Commission for Equality and Human Rights

Government 'Equalities' Office

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Thursday, 20 June 2013


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As you say sexism in ignoring men. It's a sort of compliment to men in that it assumes men are much more capable of sorting out their problems without help. This problem of sleeping rough is the tip of an iceberg. Local Authorities all operate variations on a housing criteria( often a " points" system) which effectively means men of working age are not going to get any help in being rehoused once homeless. This means men are the vast majority of those in hostels, sofa surfing or temporarily with family or friends. Just as the welfare system is largely welfare to women so the state funded housing sectors are effectively disproportionately a female service. Maybe men are more resilient in general but if they fall on hard times then only some of the voluntary sector is there to help.


Of course homelessness of any kind is a terrible thing and if men and women were equal this argument would be valid. Women are more vulnerable for a number of reasons, not that the men aren't vulnerable and secondly a woman has less time to turn her life around. For both cultural and physiological reasons women have a reduced window of fertility etc. as compared to a man. As being homeless affects a woman more unfavorably than a man and also the possibility of the woman bearing children that would come to harm as the woman is not in a position to raise them it is more bad and thus more newsworthy to focus on the women.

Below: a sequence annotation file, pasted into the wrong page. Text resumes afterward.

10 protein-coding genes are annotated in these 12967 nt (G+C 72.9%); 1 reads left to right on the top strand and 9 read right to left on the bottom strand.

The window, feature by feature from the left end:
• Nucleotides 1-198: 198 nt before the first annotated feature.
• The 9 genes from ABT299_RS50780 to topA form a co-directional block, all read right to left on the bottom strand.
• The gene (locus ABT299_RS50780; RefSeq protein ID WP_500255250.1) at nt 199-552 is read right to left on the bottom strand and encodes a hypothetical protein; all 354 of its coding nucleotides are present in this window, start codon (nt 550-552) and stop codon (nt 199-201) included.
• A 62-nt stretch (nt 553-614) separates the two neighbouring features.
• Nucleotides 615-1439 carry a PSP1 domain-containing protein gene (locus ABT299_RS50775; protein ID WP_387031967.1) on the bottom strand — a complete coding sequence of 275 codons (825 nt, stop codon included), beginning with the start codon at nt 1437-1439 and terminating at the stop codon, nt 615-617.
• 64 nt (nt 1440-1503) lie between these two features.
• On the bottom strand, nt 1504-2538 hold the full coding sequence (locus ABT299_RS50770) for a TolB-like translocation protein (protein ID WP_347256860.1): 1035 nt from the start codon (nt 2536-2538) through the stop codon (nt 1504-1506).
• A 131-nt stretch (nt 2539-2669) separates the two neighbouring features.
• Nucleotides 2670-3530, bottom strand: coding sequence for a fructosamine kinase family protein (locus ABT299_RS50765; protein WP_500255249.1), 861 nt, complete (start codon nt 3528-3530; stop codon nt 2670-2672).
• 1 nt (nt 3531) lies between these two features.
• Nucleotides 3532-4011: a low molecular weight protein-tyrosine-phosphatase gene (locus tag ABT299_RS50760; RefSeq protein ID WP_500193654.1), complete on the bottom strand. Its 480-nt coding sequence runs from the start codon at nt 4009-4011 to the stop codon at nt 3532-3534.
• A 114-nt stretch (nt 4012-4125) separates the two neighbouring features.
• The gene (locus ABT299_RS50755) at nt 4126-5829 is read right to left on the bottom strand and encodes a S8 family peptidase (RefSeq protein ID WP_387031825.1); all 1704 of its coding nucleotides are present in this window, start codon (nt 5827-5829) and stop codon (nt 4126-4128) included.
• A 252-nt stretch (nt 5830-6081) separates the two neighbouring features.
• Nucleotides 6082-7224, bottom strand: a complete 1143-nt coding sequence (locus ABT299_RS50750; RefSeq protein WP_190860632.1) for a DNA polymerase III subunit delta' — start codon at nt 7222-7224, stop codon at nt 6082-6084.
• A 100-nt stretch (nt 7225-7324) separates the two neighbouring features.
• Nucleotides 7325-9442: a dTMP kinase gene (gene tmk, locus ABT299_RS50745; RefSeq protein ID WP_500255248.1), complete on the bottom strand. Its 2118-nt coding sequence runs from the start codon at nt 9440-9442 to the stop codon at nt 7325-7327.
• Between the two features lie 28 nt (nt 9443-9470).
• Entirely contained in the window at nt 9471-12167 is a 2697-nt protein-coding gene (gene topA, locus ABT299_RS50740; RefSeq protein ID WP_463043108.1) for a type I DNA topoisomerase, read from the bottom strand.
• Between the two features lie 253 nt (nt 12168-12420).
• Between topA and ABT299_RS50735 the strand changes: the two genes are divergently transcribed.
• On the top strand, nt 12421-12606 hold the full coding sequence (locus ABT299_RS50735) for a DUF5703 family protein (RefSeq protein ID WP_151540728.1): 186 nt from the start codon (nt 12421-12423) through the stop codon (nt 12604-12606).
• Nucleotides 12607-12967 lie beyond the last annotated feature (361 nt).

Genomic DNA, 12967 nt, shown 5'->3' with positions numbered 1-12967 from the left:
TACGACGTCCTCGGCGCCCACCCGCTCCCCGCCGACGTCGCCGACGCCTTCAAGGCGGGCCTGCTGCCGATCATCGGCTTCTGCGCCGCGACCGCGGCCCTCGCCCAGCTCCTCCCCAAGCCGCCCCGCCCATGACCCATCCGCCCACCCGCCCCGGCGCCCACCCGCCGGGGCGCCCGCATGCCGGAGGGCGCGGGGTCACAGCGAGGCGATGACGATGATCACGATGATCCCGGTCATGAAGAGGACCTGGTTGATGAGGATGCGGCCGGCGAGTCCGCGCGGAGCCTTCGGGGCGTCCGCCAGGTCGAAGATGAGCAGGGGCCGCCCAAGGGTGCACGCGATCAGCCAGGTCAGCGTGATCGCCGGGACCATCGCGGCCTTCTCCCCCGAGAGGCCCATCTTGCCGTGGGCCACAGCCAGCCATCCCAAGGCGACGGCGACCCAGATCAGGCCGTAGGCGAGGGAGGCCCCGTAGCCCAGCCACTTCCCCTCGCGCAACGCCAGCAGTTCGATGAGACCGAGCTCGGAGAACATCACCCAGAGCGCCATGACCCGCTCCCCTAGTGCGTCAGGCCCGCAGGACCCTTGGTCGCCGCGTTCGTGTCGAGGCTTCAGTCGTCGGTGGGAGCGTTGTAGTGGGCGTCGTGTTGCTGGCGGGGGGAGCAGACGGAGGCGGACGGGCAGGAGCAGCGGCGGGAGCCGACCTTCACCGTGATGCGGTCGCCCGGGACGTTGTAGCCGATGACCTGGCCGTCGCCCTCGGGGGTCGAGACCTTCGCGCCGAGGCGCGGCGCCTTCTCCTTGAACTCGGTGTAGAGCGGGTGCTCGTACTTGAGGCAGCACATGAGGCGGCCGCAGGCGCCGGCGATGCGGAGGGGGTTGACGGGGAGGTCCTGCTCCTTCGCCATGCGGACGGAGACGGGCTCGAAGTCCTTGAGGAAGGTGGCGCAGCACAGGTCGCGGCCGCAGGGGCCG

If the article didn't go into detail about the men does that mean that the opinion of the person is that a man is deserving of being homeless? I would suggest not.


If the genders were reversed, it would have been considered a national and global crisis; especially since we have similarly high numbers for homeless men in the US.

I have to shake my head at people that wonder why I have a problem with inflammatory stats like "1 in 3 women will be raped OR physically abused ( yeah, sitting rape beside physical abuse is misleading to say the least) in their lifetime" whilst all these campaigns call it a "global crisis". Nothing of the sort for men that make up the vast majority of homelessness and suicide.


Andrew I do take some of your points. Effectively men are assumed to be, and generally are, more resilient. Of course this may just be because they have to be as their society isn't for offering help to males. However the sexism stands as there is a clear double standard. The rules should apply to need not the sex of those in need.

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